The WasteWatcher: The Staff Blog of Citizens Against Government Waste

Massive Glitches and Monkey Courts

The WasteWatcher is the staff blog of Citizens Against Government Waste (CAGW) and the Council for Citizens Against Government Waste (CCAGW). For questions, contact blog@cagw.org.


There were fireworks today at the House Committee on Energy and Commerce hearing on the roll out of the Affordable Care Act, better known as Obamacare.  The hearing, entitled, “PPACA Implementation Failures: Didn’t Know or Didn’t Disclose?” questioned representatives from the major contractors that constructed the portal or website that is supposed to help individuals enroll in Obamacare.  The witnesses were:

Cheryl Campbell, Senior Vice President, CGI Federal –Testimony here

  • CGI Federal is the contractor that has developed a portion of the Federal Exchange, the software application known as the Federally Facilitated Marketplace or “FFM.”

Andrew Slavitt, Group Executive Vice President, Optum/QSSI – Testimony here

  • Optum/QSSI designed the Data Services Hub. This is the large, complex system that transfers data – routing queries and responses between a given marketplace and various trusted data sources.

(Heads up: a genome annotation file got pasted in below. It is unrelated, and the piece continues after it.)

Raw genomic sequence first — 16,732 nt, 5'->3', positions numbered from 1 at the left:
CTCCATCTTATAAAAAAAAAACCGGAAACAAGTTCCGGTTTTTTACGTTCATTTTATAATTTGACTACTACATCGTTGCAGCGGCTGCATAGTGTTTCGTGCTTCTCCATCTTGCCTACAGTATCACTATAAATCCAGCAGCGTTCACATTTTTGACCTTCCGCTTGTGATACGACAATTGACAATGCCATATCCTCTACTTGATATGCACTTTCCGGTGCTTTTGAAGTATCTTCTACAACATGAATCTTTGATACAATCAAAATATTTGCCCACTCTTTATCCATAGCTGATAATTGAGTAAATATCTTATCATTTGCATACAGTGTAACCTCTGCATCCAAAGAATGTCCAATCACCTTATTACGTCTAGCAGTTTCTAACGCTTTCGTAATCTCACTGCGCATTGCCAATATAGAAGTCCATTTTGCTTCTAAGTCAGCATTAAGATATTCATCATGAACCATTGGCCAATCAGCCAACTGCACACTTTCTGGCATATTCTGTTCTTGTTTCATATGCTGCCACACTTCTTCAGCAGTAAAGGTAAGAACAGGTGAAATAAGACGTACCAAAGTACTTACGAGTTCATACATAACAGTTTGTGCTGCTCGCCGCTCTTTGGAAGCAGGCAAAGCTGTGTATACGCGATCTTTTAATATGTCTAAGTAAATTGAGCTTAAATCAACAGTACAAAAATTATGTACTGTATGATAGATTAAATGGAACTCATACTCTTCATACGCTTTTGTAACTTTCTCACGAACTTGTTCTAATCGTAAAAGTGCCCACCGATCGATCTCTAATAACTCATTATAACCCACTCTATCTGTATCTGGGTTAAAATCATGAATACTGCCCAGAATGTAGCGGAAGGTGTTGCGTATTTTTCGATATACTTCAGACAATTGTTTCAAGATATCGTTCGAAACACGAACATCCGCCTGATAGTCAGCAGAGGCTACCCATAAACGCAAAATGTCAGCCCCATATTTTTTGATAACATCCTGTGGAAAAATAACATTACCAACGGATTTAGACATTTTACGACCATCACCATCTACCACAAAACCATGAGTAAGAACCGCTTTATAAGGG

Lynn Spellecy, Corporate Counsel, Equifax Workforce Solutions – Testimony here

  • Equifax Workforce Solutions provides income verification to the Center for Medicaid and Medicare Services (CMS) once consent has been given from the applicant to CMS to do so.

John Lau, Program Director, Serco – Testimony here

  • Serco oversees the Eligibility Support Services. Currently the company is focused on paper applications and eventually will undertake error and issue resolution on all applications regardless of the manner in they are submitted.

Chairman Fred Upton (R-Mich) opened the hearing and said:

Today the Energy and Commerce Committee continues our ongoing oversight of the health care law as we examine the many problems - crashes, glitches, systems failures - that have defined open enrollment.

Over the months leading up to the October 1 launch, top administration officials and lead contractors appeared before this committee, looked us in the eye, and assured us repeatedly that everything was “on track.”

Except that it wasn’t, as we now know all too well.

So why did they assure us the website would work? Did they not know? Or did they not disclose? That’s what we are looking to find out, with the contractors today, and with Secretary Sebelius next week.

The companies that are here today all testified before the Health Subcommittee on September 10 about their work building the federal exchanges and healthcare.gov. In that hearing, and in briefings with committee staff, these companies represented that the exchanges would be ready for open enrollment on October 1. They also explained that their testing of the system had not identified any significant problems."

Certainly the hearing was political with the Republicans reminding the public of the problems with Obamacare in general and why they have continually opposed it.  For the most part, the Republicans tried to focus on why the system failed, who was in charge of making the system work, and why they were told in a hearing held on September 10 that everything was working fine.